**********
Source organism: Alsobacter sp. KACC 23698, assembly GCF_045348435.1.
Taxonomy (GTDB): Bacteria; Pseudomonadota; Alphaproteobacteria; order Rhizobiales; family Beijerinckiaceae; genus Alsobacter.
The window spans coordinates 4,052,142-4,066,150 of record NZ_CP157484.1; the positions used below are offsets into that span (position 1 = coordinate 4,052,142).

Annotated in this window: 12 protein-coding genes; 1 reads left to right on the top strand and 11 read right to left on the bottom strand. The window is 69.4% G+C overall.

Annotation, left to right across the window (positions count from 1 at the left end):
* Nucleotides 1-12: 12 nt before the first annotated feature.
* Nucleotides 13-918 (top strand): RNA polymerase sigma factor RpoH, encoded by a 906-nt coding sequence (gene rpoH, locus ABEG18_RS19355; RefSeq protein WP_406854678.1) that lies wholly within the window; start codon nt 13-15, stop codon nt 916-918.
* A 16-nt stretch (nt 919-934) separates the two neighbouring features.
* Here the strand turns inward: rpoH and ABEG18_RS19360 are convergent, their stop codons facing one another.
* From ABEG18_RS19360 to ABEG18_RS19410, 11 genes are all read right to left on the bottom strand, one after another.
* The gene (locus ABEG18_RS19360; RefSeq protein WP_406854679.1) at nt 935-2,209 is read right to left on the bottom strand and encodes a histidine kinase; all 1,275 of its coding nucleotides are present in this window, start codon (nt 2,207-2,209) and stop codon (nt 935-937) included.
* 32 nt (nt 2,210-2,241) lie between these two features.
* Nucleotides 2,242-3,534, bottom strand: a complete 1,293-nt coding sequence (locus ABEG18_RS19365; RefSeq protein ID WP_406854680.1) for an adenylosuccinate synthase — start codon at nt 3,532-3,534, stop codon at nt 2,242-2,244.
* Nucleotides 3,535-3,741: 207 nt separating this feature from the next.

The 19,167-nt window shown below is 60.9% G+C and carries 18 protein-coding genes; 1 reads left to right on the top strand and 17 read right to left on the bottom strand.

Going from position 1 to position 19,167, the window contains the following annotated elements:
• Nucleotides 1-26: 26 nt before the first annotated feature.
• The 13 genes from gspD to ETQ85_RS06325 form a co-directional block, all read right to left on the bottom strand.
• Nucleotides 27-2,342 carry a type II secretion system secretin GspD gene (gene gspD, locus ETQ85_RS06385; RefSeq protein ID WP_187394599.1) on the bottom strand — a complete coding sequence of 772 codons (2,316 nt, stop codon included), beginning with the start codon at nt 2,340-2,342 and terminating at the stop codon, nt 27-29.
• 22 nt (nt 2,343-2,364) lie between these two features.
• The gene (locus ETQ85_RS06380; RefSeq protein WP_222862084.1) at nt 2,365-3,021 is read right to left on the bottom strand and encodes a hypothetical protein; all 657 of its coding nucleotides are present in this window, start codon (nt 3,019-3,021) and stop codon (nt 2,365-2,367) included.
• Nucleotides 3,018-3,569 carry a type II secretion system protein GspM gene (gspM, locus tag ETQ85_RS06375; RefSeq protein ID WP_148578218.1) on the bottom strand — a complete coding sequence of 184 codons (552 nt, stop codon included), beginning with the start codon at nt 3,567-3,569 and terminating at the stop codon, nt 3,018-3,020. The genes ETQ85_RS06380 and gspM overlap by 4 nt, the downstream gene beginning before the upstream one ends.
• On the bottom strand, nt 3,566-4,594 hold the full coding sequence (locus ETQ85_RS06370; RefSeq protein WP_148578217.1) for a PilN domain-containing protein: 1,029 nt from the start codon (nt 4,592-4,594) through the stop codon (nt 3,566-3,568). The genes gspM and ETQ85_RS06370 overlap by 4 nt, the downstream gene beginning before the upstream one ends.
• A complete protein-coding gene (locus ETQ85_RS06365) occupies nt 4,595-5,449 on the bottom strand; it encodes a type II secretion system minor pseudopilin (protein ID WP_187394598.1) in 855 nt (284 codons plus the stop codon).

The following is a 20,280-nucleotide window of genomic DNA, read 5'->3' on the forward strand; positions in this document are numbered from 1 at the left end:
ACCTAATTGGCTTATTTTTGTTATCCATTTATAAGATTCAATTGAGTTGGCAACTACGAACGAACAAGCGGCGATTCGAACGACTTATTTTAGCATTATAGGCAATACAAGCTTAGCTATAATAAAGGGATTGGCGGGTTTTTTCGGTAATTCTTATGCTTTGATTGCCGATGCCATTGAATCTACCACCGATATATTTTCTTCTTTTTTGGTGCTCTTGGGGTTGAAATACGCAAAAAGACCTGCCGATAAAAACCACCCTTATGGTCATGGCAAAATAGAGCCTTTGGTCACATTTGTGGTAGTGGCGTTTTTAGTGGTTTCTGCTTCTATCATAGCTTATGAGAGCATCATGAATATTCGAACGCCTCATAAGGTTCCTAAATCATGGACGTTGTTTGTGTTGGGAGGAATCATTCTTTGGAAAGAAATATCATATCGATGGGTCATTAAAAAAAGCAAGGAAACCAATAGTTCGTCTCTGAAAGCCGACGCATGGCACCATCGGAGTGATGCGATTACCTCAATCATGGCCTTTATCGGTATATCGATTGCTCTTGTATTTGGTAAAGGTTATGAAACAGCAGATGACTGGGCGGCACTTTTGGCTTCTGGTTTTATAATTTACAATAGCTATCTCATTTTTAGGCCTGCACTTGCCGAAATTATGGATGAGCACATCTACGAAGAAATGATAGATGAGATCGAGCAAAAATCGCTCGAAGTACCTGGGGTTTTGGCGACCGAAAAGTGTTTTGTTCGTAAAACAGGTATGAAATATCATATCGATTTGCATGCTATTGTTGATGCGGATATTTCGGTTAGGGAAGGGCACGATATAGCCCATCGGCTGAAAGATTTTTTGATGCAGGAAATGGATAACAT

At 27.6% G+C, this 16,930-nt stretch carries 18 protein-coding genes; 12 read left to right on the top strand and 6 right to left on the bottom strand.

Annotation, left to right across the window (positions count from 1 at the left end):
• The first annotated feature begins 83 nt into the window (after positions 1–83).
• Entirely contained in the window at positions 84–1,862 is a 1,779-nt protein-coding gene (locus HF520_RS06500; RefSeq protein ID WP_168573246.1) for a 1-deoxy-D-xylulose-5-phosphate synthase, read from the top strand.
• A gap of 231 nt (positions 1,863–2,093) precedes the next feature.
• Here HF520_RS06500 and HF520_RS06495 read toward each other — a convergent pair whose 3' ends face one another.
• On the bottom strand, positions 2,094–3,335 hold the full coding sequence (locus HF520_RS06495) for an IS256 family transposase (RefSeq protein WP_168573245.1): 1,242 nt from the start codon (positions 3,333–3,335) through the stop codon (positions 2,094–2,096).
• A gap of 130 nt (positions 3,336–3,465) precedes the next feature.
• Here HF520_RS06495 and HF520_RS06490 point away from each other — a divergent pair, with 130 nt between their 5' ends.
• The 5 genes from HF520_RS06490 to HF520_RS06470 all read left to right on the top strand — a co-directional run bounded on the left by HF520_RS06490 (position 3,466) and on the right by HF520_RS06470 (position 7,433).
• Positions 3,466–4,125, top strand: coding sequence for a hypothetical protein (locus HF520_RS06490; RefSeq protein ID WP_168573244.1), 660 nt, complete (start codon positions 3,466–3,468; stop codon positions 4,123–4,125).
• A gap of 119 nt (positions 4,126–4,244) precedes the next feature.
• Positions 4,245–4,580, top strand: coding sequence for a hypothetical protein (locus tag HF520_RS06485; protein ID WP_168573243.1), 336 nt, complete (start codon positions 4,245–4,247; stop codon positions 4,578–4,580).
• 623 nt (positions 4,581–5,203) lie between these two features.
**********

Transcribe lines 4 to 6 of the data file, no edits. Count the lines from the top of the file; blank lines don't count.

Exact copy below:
Annotated in this window: 12 protein-coding genes; 1 reads left to right on the top strand and 11 read right to left on the bottom strand. The window is 69.4% G+C overall.

Annotation, left to right across the window (positions count from 1 at the left end):
* Nucleotides 1-12: 12 nt before the first annotated feature.